Two School Districts Facing Challenges

   As the Springs School Board continues its struggle to find ways to pay for educating students while not asking taxpayers for more and more, a cost-savings idea is gaining ground. The notion of eliminating the district superintendent’s position and handing those duties to the school principal was discussed at a forum on Dec. 22. Meanwhile, in the East Hampton School District, the board is grappling with the prospect of overcrowding in the elementary and middle schools even as the last details of its recent $79 million expansion are finalized.
    In Springs, money problems are acute. Taxes in the hamlet are already among the highest in East Hampton Town. The school’s enrollment has surged in the last decade, with an increasing proportion of new students classified as English-language learners, which adds to staffing requirements. To be sure, the recent discussion of combining the superintendent’s and principal’s roles (plus an assistant or two) was inconclusive. But from an outside perspective it seems dicey for a district facing many challenges to have so much riding on a single person.
    Springs has somewhere just under 1,000 students to provide for and keep tabs on, whether at the Springs School itself or at East Hampton High School. It also provides bus transportation for Ross School students and those who attend the classes of the Board of Educational Services. Along with financial oversight and matters concerning the physical plant, that seems enough for one person to keep tabs on without also adding the many academic challenges and day-to-day difficulties arising at the elementary school itself. One person might be able to do the job, but whether it would be done well is another matter. The decision-makers in Springs should find out exactly how its superintendent and principal have divvied up their responsibilities before taking what may turn out to be a counterproductive step.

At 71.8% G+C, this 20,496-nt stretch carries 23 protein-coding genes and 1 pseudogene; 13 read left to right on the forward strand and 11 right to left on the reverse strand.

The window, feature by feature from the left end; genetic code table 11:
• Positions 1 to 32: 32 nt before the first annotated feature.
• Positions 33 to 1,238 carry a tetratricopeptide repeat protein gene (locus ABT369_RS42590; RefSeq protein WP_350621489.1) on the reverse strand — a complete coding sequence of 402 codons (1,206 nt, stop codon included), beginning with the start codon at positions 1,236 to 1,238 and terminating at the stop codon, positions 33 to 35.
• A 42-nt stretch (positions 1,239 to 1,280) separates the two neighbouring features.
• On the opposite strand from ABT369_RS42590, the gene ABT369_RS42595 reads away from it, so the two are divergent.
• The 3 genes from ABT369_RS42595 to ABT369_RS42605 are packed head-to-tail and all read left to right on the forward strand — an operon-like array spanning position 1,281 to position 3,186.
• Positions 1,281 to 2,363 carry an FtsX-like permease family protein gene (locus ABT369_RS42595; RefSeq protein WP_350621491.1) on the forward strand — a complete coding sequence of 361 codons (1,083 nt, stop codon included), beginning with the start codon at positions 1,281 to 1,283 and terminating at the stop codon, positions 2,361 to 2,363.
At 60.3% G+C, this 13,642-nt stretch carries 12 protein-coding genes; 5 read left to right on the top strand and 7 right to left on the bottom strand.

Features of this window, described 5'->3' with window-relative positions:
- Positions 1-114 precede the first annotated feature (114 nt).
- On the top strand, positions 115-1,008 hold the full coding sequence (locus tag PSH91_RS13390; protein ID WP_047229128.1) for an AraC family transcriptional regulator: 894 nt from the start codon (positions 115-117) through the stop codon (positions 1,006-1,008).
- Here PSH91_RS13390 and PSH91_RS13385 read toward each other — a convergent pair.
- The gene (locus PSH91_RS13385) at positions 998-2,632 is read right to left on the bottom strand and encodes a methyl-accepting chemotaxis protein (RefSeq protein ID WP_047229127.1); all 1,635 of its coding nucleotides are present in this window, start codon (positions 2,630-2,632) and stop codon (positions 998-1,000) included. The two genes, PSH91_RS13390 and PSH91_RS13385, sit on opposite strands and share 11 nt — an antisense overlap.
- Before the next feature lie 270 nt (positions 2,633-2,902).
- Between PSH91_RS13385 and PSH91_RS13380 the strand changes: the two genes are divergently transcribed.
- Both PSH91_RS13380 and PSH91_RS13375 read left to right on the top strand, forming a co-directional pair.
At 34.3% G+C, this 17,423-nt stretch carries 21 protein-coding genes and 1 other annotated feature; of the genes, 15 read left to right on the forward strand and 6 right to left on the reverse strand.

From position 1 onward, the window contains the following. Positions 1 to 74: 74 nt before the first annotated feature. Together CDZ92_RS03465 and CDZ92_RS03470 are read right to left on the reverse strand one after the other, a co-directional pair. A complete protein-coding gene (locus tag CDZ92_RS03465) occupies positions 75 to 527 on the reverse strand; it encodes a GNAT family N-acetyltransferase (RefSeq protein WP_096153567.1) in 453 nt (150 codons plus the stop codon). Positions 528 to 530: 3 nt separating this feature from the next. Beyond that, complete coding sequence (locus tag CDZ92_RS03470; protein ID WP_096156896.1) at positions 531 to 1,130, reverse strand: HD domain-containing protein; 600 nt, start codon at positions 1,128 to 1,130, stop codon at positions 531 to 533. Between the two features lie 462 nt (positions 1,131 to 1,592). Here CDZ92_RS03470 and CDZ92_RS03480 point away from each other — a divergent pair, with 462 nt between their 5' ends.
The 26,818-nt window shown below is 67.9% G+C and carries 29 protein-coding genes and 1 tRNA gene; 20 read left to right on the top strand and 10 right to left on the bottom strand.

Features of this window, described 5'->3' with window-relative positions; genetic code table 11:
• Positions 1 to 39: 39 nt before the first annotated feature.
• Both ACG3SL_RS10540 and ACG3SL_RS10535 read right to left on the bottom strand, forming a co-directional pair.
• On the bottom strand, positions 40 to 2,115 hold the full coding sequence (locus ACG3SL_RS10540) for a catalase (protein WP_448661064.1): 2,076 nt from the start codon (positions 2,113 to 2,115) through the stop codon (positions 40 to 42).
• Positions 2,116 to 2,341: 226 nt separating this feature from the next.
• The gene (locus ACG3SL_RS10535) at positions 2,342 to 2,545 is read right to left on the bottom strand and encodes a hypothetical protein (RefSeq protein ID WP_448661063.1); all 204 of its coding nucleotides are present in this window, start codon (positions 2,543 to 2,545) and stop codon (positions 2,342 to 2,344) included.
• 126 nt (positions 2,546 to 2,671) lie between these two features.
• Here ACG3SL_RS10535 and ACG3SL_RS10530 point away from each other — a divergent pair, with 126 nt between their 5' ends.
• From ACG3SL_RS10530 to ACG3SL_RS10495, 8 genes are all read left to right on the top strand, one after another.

On Tuesday, East Hampton’s board was expected to discuss the size of classes at the John M. Marshall Elementary School. Though this district has deeper financial resources than Springs, the willingness of taxpayers to come up with money again for new construction is probably limited at this point.
    Both districts’ problems are pressing and will make for a difficult year ahead for their elected boards and administrators.